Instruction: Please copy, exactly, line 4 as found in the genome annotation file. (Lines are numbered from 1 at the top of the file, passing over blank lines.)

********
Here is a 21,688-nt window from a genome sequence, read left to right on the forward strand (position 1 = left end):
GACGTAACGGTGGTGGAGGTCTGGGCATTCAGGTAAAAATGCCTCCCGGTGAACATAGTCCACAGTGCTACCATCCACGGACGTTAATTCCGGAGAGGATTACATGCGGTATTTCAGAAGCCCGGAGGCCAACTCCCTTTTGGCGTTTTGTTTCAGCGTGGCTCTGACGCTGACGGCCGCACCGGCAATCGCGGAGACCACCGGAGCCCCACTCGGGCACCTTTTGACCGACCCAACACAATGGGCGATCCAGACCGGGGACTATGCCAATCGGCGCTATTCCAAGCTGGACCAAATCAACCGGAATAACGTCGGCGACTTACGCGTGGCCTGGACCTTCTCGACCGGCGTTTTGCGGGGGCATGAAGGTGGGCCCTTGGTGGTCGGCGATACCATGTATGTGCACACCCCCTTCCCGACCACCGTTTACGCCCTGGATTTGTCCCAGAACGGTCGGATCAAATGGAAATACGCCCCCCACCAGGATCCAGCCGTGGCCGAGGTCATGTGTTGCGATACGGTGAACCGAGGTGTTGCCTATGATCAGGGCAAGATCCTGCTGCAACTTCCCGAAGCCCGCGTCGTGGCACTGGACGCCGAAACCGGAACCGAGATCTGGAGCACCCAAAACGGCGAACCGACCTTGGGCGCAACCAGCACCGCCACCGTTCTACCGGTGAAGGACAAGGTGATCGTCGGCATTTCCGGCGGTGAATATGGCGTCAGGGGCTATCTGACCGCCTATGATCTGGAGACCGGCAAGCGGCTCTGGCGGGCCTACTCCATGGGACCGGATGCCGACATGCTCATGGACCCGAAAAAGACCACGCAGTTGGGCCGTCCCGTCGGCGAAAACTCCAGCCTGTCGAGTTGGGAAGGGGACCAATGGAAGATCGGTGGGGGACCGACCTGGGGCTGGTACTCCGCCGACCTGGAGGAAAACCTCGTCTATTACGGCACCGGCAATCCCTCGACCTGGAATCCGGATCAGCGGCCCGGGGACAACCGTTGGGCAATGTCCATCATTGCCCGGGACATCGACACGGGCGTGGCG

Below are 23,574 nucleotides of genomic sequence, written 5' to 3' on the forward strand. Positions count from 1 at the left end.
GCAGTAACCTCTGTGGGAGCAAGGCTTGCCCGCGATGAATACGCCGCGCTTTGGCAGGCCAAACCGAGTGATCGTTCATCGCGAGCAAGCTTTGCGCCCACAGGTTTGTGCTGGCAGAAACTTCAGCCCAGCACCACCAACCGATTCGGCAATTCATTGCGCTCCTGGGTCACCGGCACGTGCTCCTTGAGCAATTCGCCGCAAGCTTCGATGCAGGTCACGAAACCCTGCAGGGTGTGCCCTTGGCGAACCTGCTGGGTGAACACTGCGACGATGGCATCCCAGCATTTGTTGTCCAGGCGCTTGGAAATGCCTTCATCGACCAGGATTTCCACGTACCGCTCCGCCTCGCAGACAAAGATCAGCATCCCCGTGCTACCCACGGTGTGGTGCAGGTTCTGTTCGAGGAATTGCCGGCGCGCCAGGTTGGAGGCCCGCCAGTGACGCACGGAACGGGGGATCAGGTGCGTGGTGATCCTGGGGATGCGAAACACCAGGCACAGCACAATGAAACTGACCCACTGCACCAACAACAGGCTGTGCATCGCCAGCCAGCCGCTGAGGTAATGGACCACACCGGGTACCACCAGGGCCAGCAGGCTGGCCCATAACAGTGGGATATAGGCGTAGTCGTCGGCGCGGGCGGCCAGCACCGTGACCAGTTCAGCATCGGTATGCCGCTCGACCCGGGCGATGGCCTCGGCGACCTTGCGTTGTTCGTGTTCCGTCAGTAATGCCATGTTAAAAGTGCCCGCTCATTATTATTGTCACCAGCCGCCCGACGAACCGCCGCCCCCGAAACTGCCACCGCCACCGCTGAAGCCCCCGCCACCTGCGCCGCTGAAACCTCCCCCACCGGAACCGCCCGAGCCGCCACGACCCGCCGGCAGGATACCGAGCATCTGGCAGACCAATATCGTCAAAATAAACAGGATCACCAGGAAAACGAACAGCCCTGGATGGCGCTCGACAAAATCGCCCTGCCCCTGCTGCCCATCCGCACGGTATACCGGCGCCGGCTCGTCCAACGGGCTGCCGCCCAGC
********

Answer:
GCAGTAACCTCTGTGGGAGCAAGGCTTGCCCGCGATGAATACGCCGCGCTTTGGCAGGCCAAACCGAGTGATCGTTCATCGCGAGCAAGCTTTGCGCCCACAGGTTTGTGCTGGCAGAAACTTCAGCCCAGCACCACCAACCGATTCGGCAATTCATTGCGCTCCTGGGTCACCGGCACGTGCTCCTTGAGCAATTCGCCGCAAGCTTCGATGCAGGTCACGAAACCCTGCAGGGTGTGCCCTTGGCGAACCTGCTGGGTGAACACTGCGACGATGGCATCCCAGCATTTGTTGTCCAGGCGCTTGGAAATGCCTTCATCGACCAGGATTTCCACGTACCGCTCCGCCTCGCAGACAAAGATCAGCATCCCCGTGCTACCCACGGTGTGGTGCAGGTTCTGTTCGAGGAATTGCCGGCGCGCCAGGTTGGAGGCCCGCCAGTGACGCACGGAACGGGGGATCAGGTGCGTGGTGATCCTGGGGATGCGAAACACCAGGCACAGCACAATGAAACTGACCCACTGCACCAACAACAGGCTGTGCATCGCCAGCCAGCCGCTGAGGTAATGGACCACACCGGGTACCACCAGGGCCAGCAGGCTGGCCCATAACAGTGGGATATAGGCGTAGTCGTCGGCGCGGGCGGCCAGCACCGTGACCAGTTCAGCATCGGTATGCCGCTCGACCCGGGCGATGGCCTCGGCGACCTTGCGTTGTTCGTGTTCCGTCAGTAATGCCATGTTAAAAGTGCCCGCTCATTATTATTGTCACCAGCCGCCCGACGAACCGCCGCCCCCGAAACTGCCACCGCCACCGCTGAAGCCCCCGCCACCTGCGCCGCTGAAACCTCCCCCACCGGAACCGCCCGAGCCGCCACGACCCGCCGGCAGGATACCGAGCATCTGGCAGACCAATATCGTCAAAATAAACAGGATCACCAGGAAAACGAACAGCCCTGGATGGCGCTCGACAAAATCGCCCTGCCCCTGCTGCCCATCCGCACGGTATACCGGCGCCGGCTCGTCCAACGGGCTGCCGCCCAGC